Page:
Like many other parents, I find myself pondering what I am going to make for dinner on a regular basis, or wondering what I can whip up for a snack, While attempting to find a solution to these questions, I am always considering how I can include as many fruits and vegetables as possible. Encouraging my kids to eat and explore fruits and veggies is something I have focused on a lot at home, and through my 12 years of being a parent, I have found somethings that work really well. One of the requests I receive most from other parents is for ideas and tips for snacks and meals, and so I thought I would share some of my practicals (and with the exception of #1, they can be time savers too).
1. Get kids involved.
Kids naturally are curious. They want to know what you're doing and often want to help (Me too! Me too!). This can translate to fruit and veggies, and food in general, in a couple different ways. Let them pick out fruits or vegetables in the produce section that look interesting to them or that they want to try (my kids really enjoy this). Allow them to help wash and cut (if they're old enough to handle a knife), and help with parts of cooking appropriate to their age (like adding ingredients, stirring or mixing, etc.)
Also, kids like fun presentations. You can make fruit kabobs. Cute little fruit and veggie monsters or animals (Pinterest is an endless source of these). For my own children, I often will just put a bunch of different sliced fruits, berries, veggies, and some cheese out on a party platter just for a snack. They think it is the best thing ever! (I am guessing at some point the novelty will wear off, but until then I'm going to party-platter it up.)
2. Frozen vegetables.
Frozen veggies from the frozen food section are an easy way to add veggies to meals. These are great because the veggies have been prepared and frozen right after being picked, helping them to retain more of their vitamins and minerals. You can cook them on the stove-top (adding the frozen vegetables to a small pot and covering with a lid, no need to add extra water), but microwaving can also be a more convenient method. And despite the rumors you may have seen or read, microwaving does not destroy all the nutrients in food (a myth I see spread around the internet). Research has shown that all cooking methods (boiling, stir-frying, and microwaving) with the exception of steaming, result in a decrease of nutrients, it is just the nature of cooking and heat. Please do not get too focused on this though. Overall, a varied diet of vegetables prepared and enjoyed in different ways is going to give you plenty of vitamins and minerals.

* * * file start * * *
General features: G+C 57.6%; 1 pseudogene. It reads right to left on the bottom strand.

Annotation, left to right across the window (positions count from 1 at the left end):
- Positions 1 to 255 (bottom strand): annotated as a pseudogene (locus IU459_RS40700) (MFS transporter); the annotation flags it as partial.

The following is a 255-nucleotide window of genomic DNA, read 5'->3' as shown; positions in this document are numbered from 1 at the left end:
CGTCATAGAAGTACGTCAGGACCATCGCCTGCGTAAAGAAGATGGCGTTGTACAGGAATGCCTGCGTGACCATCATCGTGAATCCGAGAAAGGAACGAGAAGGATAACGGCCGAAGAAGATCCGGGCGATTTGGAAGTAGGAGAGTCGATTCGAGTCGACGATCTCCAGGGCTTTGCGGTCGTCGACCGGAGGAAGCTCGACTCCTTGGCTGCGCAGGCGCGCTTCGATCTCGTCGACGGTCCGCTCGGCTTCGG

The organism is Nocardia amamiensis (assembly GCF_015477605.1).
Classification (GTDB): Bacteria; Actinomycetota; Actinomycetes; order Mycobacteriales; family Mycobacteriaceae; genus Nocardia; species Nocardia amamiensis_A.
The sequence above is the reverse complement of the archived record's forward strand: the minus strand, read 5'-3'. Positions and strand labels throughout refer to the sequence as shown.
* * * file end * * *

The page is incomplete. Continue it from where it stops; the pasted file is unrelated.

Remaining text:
And if you are wondering about the safety of microwaving food, as there is a lot of stuff floating around the internet, this is a great review of the literature and it debunks some of the most common myths.
3. Pre-cut fruits and vegetables
If your budget allows, many stores will have vegetables such as broccoli, zucchini, butternut squash, melons, apples, berries, etc., available already washed, cut, and ready to cook. I really like the selection at Trader Joes. Costco has a few items like this too in their produce section. But I have seen these veggies and all sorts of fruit in many other grocery stores too. These options are great for families running short on time.
4. Sheet Pan Dinners
Sheet pan dinners are great because you cook everything together on a sheet pan all at once. There are an endless number of recipes and ideas available online, and what I love about them is that many are well-balanced, featuring lean proteins and lots of vegetables. If you are really in a time crunch, using the pre-cut vegetables mentioned above can help make prep even easier.
5. Make ahead crock-pot freezer meals.
Ah yes. Ye ole crock-pot. The crock-pot really is a great way to cook a meal, especially if you are a family on the go. Make-ahead freezer meals make it that much easier. They do require time for preparation, but that prep time can be a great time to implement #1 on this list and get your littles involved (cutting vegetables, measuring things into bags, etc.). I always double the amount of vegetables in the recipe or add additional ones I think will work with the other ingredients. Just dump everything in a Ziploc-type freezer bag, put the bagged meals into the freezer, and then (the night before you need it) pull the meal from the freezer and let it defrost in the fridge while you sleep. Dump it in the crock-pot the next day, cooking as per the directions, and when you get home dinner is done. Here is a download that features 19 great recipes compiled by New Leaf Wellness that we like.
These are just 5 things that have worked well for me. I would love to hear what things you have found that your kids and family love or dinner ideas.